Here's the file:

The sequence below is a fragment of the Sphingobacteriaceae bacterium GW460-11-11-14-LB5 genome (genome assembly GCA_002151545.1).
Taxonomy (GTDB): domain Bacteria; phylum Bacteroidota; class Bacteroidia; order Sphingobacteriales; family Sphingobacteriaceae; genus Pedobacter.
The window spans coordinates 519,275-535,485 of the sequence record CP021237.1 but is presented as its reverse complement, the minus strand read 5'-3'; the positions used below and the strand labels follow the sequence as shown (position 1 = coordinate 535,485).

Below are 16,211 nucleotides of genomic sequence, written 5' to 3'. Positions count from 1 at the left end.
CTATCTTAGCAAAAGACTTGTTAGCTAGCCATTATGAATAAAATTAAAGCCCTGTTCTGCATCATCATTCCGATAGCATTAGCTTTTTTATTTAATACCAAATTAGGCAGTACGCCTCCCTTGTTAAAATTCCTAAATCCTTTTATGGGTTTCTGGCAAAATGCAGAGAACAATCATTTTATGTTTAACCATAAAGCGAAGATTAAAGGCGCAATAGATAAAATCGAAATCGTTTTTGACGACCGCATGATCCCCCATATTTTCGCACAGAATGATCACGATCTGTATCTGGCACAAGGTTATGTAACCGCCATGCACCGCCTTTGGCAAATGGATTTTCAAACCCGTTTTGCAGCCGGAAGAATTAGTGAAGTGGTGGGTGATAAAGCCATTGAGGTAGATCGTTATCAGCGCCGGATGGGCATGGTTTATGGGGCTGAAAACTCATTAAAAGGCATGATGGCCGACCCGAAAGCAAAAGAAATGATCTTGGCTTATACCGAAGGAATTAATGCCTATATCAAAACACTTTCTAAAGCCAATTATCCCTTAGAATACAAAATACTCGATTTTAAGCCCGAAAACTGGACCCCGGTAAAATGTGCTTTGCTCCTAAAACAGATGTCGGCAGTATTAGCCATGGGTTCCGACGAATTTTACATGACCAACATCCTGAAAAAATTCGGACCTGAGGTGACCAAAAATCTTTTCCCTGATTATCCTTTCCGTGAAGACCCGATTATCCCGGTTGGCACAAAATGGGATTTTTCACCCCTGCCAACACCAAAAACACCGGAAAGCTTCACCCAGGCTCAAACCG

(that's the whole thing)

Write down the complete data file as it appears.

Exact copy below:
The sequence below is a fragment of the Sphingobacteriaceae bacterium GW460-11-11-14-LB5 genome (genome assembly GCA_002151545.1).
Taxonomy (GTDB): domain Bacteria; phylum Bacteroidota; class Bacteroidia; order Sphingobacteriales; family Sphingobacteriaceae; genus Pedobacter.
The window spans coordinates 519,275-535,485 of the sequence record CP021237.1 but is presented as its reverse complement, the minus strand read 5'-3'; the positions used below and the strand labels follow the sequence as shown (position 1 = coordinate 535,485).

Below are 16,211 nucleotides of genomic sequence, written 5' to 3'. Positions count from 1 at the left end.
CTATCTTAGCAAAAGACTTGTTAGCTAGCCATTATGAATAAAATTAAAGCCCTGTTCTGCATCATCATTCCGATAGCATTAGCTTTTTTATTTAATACCAAATTAGGCAGTACGCCTCCCTTGTTAAAATTCCTAAATCCTTTTATGGGTTTCTGGCAAAATGCAGAGAACAATCATTTTATGTTTAACCATAAAGCGAAGATTAAAGGCGCAATAGATAAAATCGAAATCGTTTTTGACGACCGCATGATCCCCCATATTTTCGCACAGAATGATCACGATCTGTATCTGGCACAAGGTTATGTAACCGCCATGCACCGCCTTTGGCAAATGGATTTTCAAACCCGTTTTGCAGCCGGAAGAATTAGTGAAGTGGTGGGTGATAAAGCCATTGAGGTAGATCGTTATCAGCGCCGGATGGGCATGGTTTATGGGGCTGAAAACTCATTAAAAGGCATGATGGCCGACCCGAAAGCAAAAGAAATGATCTTGGCTTATACCGAAGGAATTAATGCCTATATCAAAACACTTTCTAAAGCCAATTATCCCTTAGAATACAAAATACTCGATTTTAAGCCCGAAAACTGGACCCCGGTAAAATGTGCTTTGCTCCTAAAACAGATGTCGGCAGTATTAGCCATGGGTTCCGACGAATTTTACATGACCAACATCCTGAAAAAATTCGGACCTGAGGTGACCAAAAATCTTTTCCCTGATTATCCTTTCCGTGAAGACCCGATTATCCCGGTTGGCACAAAATGGGATTTTTCACCCCTGCCAACACCAAAAACACCGGAAAGCTTCACCCAGGCTCAAACCG